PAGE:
TLR activation synergizes with Kilham rat virus infection to induce diabetes in BBDR rats
Department of Medicine, Division of Infectious Diseases and Immunology; Department of Medicine, Division of Diabetes; Department of Medicine, Division of Endocrinology and Metabolism
Animals; Blotting, Western; Diabetes Mellitus, Experimental; Enzyme-Linked Immunosorbent Assay; Interferon Type II; Interleukins; Membrane Glycoproteins; Oxidoreductases; Parvoviridae; Parvoviridae Infections; Parvovirus; Poly I-C; RNA, Messenger; Rats; Receptors, Cell Surface; Reverse Transcriptase Polymerase Chain Reaction; Toll-Like Receptor 3; Toll-Like Receptors; Vaccinia; Vaccinia virus
Immunology and Infectious Disease | Life Sciences | Medicine and Health Sciences
Virus infection is hypothesized to be an important environmental "trigger" of type 1 diabetes in humans. We used the BBDR rat model to investigate the relationship between viral infection and autoimmune diabetes. BBDR rats are diabetes-free in viral Ab-free housing, but the disease develops in approximately 30% of BBDR rats infected with Kilham rat virus (KRV) through a process that does not involve infection of pancreatic beta cells. Pretreatment with polyinosinic-polycytidylic (poly(I:C)), a ligand of TLR3, acts synergistically to induce diabetes in 100% of KRV-infected rats. The mechanisms by which KRV induces diabetes and TLR3 ligation facilitates this process are not clear. In this study, we demonstrate that activation of the innate immune system plays a crucial role in diabetes induction. We report that multiple TLR agonists synergize with KRV infection to induce diabetes in BBDR rats, as do heat-killed Escherichia coli or Staphylococcus aureus (natural TLR agonists). KRV infection increases serum IL-12 p40 in a strain-specific manner, and increases IL-12 p40, IFN-gamma-inducible protein-10, and IFN-gamma mRNA transcript levels, particularly in the pancreatic lymph nodes of BBDR rats. Infection with vaccinia virus or H-1 parvovirus induced less stimulation of the innate immune system and failed to induce diabetes in BBDR rats. Our results suggest that the degree to which the innate immune system is activated by TLRs is important for expression of virus-induced diabetes in genetically susceptible hosts.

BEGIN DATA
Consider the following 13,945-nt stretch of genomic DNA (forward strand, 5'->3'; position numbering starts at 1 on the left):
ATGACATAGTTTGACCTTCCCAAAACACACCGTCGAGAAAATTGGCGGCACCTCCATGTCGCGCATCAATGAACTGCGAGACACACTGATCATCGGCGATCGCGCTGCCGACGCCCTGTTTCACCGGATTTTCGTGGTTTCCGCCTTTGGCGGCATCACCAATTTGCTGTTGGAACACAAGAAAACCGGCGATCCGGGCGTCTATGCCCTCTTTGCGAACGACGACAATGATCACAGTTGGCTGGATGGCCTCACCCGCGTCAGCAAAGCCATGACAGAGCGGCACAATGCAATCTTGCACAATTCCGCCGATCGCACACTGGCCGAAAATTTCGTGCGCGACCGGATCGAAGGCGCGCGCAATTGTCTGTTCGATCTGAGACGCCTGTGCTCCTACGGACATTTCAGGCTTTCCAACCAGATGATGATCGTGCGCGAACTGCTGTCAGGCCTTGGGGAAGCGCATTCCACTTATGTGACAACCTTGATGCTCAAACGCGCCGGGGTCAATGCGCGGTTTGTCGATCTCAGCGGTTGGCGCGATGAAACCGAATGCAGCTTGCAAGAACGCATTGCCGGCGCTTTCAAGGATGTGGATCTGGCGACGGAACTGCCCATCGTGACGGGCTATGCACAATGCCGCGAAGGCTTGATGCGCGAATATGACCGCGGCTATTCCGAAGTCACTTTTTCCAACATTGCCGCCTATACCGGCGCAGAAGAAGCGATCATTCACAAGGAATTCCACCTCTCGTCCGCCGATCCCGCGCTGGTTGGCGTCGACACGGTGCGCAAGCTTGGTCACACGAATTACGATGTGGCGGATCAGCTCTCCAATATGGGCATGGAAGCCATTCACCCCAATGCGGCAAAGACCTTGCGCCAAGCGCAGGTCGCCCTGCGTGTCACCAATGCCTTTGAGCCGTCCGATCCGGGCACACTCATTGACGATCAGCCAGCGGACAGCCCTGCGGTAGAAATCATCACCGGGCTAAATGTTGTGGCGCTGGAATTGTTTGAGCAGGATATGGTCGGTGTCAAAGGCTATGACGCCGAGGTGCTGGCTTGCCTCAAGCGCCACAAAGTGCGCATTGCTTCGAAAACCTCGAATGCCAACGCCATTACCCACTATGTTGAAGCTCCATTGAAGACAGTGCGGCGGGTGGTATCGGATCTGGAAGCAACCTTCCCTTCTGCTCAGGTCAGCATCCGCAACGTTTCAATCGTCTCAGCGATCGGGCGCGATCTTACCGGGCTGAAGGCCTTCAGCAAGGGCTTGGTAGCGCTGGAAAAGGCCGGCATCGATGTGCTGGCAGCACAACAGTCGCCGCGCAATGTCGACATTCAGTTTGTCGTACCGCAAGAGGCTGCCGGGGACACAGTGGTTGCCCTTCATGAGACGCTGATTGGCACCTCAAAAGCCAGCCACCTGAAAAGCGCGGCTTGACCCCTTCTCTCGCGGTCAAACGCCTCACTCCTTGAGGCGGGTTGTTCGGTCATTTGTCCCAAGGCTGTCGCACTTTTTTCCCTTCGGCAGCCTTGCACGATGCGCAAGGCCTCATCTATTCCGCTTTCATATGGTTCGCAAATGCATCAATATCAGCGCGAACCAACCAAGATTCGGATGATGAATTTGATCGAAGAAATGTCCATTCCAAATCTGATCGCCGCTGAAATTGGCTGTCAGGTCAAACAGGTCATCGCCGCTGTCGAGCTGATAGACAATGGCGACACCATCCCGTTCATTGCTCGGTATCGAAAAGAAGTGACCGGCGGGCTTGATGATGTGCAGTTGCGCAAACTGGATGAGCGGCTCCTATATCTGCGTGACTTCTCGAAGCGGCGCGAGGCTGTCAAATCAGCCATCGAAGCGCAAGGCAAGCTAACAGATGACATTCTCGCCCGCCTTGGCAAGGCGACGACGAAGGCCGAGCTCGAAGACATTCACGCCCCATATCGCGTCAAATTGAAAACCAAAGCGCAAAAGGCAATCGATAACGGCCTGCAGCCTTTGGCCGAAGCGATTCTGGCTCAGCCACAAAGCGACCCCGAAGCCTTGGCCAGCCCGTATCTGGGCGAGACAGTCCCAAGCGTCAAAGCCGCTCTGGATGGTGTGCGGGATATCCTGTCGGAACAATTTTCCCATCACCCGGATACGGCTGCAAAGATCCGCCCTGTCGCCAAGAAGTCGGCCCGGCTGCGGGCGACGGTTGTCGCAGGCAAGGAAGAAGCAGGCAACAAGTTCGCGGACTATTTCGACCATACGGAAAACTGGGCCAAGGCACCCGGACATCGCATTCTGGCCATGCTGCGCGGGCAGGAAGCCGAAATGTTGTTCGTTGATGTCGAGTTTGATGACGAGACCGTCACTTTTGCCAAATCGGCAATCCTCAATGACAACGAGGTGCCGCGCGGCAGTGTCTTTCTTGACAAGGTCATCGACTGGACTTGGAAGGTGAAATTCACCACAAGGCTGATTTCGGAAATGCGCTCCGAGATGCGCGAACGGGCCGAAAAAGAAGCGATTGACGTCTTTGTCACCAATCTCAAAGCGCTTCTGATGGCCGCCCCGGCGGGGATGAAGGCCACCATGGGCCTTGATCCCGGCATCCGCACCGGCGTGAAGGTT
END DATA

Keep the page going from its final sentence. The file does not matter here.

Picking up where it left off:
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Citation: J Immunol. 2005 Jan 1;174(1):131-42.